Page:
Winter 2008 • Vol. XXX No. 1 Poetry |

Success

I can feel the thick yellow fat of applause building up in my arteries, friends, yet I go on, a fool for adoration. Do I care that when it sloughs off it is likely to go straight to the brain? I am already showing the first signs of poetic aphasia, the words coming hard, the synapses of metaphor no longer connecting. But look at me, down on my knees next to the podium, lapping the last drops, then rolling in the stain like a dog, getting the smell in my good tweed sport coat, the grease on my suede elbow patches, and for what? Well, for the women I walk past the next morning, the ones in the terminal, wheeling their luggage, looking so beautifully earnest. All for the hope that they will suddenly dilate their nostrils, squeeze the hard carry-on handles, and rise to the ripening odor of praise with which I have basted myself, stinking to heaven.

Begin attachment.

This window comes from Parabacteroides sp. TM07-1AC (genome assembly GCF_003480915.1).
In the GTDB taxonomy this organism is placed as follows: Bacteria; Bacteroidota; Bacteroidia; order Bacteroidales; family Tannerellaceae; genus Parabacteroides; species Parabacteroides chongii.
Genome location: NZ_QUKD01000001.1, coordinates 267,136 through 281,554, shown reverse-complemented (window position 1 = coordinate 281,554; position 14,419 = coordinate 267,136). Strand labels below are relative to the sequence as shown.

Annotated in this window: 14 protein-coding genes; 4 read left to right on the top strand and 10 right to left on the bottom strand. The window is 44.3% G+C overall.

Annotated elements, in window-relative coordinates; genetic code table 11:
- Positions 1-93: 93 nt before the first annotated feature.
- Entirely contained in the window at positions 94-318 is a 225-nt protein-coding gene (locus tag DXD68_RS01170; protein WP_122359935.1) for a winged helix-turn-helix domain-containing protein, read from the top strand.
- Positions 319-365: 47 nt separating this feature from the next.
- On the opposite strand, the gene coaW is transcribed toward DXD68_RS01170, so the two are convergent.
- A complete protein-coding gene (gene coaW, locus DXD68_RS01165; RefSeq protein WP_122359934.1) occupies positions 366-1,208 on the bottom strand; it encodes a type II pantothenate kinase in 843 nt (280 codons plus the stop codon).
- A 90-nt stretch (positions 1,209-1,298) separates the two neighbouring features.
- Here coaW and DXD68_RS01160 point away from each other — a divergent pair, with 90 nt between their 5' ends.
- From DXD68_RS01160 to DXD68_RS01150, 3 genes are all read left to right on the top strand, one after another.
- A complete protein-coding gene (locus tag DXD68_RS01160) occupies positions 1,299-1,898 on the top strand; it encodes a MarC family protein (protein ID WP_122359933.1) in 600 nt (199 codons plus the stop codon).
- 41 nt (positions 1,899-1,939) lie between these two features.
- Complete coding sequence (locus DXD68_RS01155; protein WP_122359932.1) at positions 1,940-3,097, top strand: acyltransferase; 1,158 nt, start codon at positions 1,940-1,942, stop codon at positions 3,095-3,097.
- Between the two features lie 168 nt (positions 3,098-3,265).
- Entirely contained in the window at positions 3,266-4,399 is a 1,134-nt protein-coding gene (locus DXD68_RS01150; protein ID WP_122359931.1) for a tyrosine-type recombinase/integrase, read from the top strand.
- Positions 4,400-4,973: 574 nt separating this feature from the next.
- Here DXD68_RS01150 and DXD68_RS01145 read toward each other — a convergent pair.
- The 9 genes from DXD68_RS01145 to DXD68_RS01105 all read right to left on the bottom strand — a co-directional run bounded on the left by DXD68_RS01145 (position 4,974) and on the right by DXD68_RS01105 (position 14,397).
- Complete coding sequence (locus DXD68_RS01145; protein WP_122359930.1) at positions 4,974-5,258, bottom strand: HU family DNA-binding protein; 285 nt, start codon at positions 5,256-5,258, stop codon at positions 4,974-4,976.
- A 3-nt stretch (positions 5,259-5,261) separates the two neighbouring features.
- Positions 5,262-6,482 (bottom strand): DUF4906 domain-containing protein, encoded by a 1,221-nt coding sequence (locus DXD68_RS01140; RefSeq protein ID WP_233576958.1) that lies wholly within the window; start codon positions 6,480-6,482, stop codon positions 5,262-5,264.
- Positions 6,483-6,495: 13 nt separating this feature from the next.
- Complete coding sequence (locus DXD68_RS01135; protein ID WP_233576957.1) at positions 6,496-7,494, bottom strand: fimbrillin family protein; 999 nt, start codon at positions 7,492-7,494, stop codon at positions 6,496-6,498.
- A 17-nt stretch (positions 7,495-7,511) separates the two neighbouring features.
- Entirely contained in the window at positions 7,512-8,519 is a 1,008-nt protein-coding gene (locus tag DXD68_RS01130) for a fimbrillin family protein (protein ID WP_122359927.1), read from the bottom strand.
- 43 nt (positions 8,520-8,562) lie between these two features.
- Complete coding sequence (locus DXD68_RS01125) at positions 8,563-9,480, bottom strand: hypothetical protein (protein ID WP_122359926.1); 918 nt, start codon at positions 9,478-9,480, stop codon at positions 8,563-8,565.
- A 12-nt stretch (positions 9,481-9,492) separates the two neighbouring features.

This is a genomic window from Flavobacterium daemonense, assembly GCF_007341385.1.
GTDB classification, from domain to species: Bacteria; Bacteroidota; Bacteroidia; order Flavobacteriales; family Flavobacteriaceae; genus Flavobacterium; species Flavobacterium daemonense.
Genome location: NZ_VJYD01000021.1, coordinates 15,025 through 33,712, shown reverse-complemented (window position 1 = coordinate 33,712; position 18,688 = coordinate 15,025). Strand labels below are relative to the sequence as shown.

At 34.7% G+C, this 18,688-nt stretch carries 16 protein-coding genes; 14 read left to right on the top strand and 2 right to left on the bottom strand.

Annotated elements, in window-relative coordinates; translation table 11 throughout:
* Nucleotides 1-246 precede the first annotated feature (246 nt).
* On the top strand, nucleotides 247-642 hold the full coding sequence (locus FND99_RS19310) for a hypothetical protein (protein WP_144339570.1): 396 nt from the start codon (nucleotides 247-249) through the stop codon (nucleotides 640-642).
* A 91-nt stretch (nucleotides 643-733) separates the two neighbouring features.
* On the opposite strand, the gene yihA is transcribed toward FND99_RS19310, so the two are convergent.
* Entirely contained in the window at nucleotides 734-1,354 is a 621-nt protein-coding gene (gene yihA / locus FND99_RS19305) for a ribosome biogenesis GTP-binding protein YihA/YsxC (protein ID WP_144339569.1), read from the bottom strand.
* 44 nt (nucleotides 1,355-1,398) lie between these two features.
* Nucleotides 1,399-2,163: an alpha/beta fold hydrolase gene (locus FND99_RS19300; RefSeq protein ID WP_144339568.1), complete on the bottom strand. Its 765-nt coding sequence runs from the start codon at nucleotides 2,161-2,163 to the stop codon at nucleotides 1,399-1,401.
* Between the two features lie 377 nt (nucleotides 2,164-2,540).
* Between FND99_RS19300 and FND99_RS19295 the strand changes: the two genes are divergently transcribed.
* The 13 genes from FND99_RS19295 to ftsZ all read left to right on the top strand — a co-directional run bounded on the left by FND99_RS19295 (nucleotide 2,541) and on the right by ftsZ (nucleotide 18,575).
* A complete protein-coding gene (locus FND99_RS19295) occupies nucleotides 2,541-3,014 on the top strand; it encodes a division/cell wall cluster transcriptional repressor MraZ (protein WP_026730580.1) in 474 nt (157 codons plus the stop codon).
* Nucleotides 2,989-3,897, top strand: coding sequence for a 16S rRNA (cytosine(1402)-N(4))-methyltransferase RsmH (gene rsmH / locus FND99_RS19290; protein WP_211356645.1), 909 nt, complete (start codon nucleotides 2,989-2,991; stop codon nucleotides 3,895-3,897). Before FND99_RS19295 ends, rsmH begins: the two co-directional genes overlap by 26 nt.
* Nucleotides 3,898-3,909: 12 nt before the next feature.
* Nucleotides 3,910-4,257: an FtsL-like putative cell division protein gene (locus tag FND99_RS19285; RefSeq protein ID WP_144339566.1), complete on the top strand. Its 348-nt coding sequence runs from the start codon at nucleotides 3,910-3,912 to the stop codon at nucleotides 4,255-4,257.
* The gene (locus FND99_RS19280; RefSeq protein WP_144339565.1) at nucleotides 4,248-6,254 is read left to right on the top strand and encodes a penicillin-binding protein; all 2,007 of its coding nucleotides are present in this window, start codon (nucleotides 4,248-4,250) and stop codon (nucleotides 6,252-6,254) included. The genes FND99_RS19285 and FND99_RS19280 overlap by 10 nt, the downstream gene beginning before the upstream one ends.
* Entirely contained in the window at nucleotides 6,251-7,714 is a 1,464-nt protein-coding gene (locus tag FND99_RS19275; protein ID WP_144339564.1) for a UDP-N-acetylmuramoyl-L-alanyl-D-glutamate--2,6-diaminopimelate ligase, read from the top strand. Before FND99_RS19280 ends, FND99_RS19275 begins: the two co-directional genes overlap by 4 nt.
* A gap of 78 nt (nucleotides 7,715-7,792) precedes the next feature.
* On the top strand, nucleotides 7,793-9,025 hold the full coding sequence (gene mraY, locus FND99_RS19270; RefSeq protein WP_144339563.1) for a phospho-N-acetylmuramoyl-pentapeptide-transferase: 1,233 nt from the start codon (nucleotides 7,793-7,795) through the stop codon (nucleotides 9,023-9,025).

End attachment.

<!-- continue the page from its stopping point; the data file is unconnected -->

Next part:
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Ted Kooser served two terms as poet laureate consultant to the Library of Congress, and was awarded a Pulitzer Prize in 2005 for his book of poems, Delights & Shadows (Copper Canyon Press, 2004.) He is a retired life insurance executive who lives in the country near the village of Garland, Nebraska.

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In November

By Ted Kooser

I can feel the thick yellow fat of applause building up in my arteries, friends, yet I go on, a fool for adoration. Do I care that when it sloughs […]

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